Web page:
On Opera

A large proportion of the English drive themselves mad with a baroque cocktail of fury, snobbery and self-hatred over Gilbert and Sullivan

Robert Thicknesse on the woes of modern, British opera

Robert Thicknesse on Rossini’s extraordinary de-cluttering of the musical atmosphere

Robert Thicknesse on how the idea that foreign poetry was better than local soon became established dogma

Robert Thicknesse reveals how in searching for meaning, opera adaptations are becoming more obscure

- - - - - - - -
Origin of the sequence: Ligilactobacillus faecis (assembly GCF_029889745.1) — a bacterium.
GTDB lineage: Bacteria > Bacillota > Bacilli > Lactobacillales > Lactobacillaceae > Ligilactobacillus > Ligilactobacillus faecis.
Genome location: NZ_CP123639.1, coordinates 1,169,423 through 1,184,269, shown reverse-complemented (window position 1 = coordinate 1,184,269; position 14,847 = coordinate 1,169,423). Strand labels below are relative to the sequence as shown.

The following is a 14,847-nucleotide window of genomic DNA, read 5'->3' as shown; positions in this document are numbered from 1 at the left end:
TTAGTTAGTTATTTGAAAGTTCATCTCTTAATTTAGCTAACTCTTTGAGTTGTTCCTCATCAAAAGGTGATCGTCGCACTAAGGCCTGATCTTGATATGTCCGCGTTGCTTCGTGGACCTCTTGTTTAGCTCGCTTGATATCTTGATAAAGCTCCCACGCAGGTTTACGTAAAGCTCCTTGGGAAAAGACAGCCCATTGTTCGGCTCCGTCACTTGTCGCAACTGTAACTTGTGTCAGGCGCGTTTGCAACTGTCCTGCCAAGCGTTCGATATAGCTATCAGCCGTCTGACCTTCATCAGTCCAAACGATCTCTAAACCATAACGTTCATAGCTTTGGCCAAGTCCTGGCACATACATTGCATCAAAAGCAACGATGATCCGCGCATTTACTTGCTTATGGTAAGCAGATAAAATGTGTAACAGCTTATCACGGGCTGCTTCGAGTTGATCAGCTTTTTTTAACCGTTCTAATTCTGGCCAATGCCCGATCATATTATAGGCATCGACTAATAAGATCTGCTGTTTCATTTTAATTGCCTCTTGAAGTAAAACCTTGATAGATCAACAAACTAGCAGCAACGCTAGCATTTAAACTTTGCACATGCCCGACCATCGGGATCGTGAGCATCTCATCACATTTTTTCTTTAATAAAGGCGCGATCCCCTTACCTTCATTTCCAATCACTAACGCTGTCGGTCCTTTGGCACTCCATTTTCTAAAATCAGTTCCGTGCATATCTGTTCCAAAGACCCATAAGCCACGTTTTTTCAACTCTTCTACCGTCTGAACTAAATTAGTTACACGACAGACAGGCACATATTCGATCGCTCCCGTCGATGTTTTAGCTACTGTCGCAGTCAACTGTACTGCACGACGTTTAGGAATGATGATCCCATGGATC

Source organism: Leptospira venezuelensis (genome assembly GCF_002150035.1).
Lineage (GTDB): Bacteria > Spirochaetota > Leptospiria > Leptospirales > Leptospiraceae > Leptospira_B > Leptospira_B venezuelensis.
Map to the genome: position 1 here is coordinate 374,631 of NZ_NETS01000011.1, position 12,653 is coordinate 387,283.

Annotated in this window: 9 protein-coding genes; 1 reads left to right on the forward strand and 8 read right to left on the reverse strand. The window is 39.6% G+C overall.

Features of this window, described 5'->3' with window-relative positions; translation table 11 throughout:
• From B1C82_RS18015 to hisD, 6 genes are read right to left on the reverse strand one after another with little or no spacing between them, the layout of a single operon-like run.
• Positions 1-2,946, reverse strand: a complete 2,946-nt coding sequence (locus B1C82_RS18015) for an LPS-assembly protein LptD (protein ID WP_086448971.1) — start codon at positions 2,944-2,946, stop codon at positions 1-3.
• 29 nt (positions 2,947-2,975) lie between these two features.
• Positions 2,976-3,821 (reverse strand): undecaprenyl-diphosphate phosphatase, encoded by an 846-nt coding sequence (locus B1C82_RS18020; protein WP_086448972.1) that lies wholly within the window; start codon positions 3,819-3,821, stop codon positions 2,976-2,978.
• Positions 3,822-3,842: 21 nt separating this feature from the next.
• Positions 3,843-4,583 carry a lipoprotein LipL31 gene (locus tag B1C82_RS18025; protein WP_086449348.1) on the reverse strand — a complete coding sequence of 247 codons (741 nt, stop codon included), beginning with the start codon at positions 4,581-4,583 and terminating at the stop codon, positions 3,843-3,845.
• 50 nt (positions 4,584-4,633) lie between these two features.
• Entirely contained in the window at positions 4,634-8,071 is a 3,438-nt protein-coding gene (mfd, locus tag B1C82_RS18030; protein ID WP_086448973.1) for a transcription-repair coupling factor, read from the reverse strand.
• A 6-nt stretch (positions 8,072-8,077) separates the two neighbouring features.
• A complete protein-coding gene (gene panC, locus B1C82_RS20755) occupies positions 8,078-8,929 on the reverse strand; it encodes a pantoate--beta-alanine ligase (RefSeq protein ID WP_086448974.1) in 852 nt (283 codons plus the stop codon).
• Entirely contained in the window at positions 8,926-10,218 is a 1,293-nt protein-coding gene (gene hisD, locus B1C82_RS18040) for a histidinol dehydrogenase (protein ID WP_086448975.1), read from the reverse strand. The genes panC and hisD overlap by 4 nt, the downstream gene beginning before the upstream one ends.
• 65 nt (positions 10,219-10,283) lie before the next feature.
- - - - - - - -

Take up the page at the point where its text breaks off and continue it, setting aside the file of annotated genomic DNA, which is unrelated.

People are terrified of modernity’s great gift: the sudden freedom to make appalling noise, says Robert Thicknesse

Opera unswervingly believes in the potential for a divine spark in humans, says Robert Thicknesse

Opera has treated the subject of cancelling the pleasures of others in some depth

Covent Garden’s first post-lockdown offering is in a long, grim tradition

Opera was the tinder of Renaissance Venice, says Robert Thicknesse